Everything’s jake between Buster Posey and Tim Lincecum

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A lot of ink was spilled last year talking about an alleged rift between Tim Lincecum and Buster Posey. One that had Hector Sanchez catching Lincecum most of the time with Posey playing first base or taking a breather.

As is often the case with the opening of spring training, however, reports of any disconnect are being downplayed now, with Andrew Baggarly reporting that Posey and Linceucm are waxing friendly and compatible:

“Yeah, that’s something that I’m going to be working on this year,” Lincecum said of working with Posey. “Obviously we didn’t throw to each other many times last year, but when we did – in the playoffs – it worked out. There’s nothing going on. It’s just a matter who was coaching that day and who (manager Bruce) Bochy would put in there.”

Posey called the matter “just speculation. Timmy and I have a great relationship. And ultimately, he and I want the same thing, and that’s to win.”

Baggarly notes that there’s still a good chance that Posey won’t be catching Lincecum much this year, as Bruce Bochy still wants to spell him at first base.  But it sounds like the often floated notion that there is some sort of bad blood between the two of them is bunk.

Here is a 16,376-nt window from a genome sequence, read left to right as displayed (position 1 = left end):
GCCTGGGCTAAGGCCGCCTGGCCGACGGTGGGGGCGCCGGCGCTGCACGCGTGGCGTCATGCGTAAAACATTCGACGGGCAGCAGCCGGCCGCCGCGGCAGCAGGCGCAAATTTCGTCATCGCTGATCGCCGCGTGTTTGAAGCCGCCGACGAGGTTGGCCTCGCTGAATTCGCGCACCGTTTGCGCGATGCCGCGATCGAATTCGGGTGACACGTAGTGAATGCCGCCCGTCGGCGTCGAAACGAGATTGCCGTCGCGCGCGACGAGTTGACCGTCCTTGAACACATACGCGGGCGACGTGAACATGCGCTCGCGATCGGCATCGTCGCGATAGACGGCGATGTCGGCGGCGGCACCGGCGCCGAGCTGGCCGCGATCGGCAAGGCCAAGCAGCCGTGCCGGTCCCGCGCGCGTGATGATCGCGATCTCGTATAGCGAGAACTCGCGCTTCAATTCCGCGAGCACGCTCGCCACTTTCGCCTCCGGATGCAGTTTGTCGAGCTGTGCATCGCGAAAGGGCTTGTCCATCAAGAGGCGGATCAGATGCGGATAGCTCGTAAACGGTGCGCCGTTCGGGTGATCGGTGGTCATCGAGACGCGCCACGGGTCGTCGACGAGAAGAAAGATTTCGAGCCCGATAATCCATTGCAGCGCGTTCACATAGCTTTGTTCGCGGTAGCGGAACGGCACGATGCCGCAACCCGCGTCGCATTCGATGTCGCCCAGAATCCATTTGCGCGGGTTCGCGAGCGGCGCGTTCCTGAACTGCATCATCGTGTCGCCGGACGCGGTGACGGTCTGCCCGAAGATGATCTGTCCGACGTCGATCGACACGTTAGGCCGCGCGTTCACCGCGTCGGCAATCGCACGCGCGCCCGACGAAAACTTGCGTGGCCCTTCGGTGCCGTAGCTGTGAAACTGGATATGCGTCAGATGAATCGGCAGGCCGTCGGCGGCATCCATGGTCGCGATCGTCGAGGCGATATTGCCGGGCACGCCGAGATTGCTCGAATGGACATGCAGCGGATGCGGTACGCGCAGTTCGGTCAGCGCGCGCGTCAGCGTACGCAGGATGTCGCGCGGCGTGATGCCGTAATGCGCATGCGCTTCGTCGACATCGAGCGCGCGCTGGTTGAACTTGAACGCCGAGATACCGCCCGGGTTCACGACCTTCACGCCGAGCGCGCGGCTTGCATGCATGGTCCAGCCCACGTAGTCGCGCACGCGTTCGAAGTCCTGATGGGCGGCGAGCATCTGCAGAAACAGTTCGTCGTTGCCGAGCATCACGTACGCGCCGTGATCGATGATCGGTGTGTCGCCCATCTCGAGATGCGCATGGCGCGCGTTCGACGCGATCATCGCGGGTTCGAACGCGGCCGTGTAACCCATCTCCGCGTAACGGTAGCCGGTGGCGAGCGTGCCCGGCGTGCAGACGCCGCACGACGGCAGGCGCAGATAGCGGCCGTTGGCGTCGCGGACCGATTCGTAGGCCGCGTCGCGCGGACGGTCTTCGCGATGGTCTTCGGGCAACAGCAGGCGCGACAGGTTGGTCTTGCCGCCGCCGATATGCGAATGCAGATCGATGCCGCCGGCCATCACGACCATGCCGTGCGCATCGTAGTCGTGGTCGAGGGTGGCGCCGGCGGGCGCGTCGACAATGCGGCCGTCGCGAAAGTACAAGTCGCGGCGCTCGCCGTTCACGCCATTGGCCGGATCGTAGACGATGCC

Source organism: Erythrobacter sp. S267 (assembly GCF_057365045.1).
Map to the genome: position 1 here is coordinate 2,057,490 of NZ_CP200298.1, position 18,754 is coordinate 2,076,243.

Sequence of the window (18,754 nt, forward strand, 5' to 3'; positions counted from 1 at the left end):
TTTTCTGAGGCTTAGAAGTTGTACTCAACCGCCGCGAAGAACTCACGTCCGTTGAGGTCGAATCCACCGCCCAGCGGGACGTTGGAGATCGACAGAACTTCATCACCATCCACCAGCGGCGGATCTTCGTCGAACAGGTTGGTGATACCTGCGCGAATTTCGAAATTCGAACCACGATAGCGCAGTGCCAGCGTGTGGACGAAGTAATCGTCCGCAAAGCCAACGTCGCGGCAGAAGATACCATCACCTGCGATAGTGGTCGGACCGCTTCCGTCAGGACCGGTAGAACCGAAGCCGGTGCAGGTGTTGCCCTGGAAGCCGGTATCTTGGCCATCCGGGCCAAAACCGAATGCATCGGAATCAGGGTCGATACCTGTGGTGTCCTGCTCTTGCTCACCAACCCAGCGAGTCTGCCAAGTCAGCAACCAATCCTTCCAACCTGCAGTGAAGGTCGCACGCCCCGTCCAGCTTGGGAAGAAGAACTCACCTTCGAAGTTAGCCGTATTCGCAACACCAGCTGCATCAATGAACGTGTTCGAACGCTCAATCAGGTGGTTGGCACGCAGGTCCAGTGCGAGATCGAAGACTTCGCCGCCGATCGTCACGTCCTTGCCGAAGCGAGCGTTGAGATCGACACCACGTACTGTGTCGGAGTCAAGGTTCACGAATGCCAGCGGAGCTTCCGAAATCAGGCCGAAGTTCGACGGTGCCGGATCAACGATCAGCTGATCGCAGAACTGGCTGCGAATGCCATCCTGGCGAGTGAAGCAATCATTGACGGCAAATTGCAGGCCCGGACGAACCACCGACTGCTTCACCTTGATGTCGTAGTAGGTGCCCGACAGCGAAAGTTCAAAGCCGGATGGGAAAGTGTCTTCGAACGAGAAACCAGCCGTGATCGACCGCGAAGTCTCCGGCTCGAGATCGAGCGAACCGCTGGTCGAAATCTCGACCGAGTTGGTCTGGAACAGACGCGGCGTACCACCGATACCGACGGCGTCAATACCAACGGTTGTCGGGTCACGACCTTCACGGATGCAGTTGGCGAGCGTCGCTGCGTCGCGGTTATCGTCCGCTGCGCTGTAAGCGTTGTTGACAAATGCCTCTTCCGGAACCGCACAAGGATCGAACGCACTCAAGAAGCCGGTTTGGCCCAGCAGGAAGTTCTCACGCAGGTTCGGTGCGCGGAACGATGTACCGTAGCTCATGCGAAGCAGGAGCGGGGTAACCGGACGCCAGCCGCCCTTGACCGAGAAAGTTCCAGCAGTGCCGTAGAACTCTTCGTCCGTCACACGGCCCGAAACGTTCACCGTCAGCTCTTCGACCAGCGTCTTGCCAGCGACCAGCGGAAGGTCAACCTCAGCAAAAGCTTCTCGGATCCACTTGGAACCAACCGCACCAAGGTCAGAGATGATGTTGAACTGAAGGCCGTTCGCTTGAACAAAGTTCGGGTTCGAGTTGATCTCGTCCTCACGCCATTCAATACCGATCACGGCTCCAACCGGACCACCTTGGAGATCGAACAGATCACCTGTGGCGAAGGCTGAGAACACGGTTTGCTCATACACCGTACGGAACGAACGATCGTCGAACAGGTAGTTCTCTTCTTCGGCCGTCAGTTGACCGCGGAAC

Mets invite Tim Tebow to spring training

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Tim Tebow isn’t letting go of his major league dreams just yet. The former NFL quarterback is slated to appear with the Mets during spring training this year, extending what initially looked like an ill-fated career choice for at least one more season. Per the club’s official announcement on Friday, he’ll join a group of spring training invitees that includes top-30 prospects like Peter Alonso, P.J. Conlon, Patrick Mazeika and David Thompson.

Tebow, 30, hasn’t taken to professional baseball as gracefully as expected. He batted a cumulative .226/.309/.347 with eight home runs and a .656 OPS in 486 plate appearances for Single-A Columbia and High-A St. Lucie in 2017. While that wasn’t enough to compel the Mets to give the aging outfielder a big league tryout, there’s no denying that Tebow brought substantial benefit to their minor league affiliates — in the form of increased attendance figures and ticket sales, that is.

Even after the Mets were booted from the NL East race last September, they resisted the idea of promoting Tebow for a late-season attendance boost of their own. That’s not to say they’re planning on taking the same approach in 2018; Tebow will undoubtedly get his cup of coffee in the majors at some point, but for now, a Grapefruit League tryout is likely as close as he’ll ever get to playing with the team’s big league roster on an everyday basis.